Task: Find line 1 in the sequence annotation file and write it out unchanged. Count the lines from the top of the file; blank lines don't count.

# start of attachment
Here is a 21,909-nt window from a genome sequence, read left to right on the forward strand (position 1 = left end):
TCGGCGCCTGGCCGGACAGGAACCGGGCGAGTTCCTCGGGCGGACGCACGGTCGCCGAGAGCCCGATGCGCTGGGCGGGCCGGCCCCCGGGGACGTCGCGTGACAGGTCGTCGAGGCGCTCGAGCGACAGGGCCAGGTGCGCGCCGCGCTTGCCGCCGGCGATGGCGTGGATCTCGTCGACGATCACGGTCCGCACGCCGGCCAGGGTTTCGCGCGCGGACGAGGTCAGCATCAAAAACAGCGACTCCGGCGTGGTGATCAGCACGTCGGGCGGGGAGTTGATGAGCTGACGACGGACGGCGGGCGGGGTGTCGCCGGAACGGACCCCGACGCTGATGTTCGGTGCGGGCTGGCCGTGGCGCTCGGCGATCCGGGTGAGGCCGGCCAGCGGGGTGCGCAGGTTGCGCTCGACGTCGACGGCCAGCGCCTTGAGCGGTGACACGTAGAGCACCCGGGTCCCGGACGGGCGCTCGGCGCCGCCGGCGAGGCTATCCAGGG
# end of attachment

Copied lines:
Here is a 21,909-nt window from a genome sequence, read left to right on the forward strand (position 1 = left end):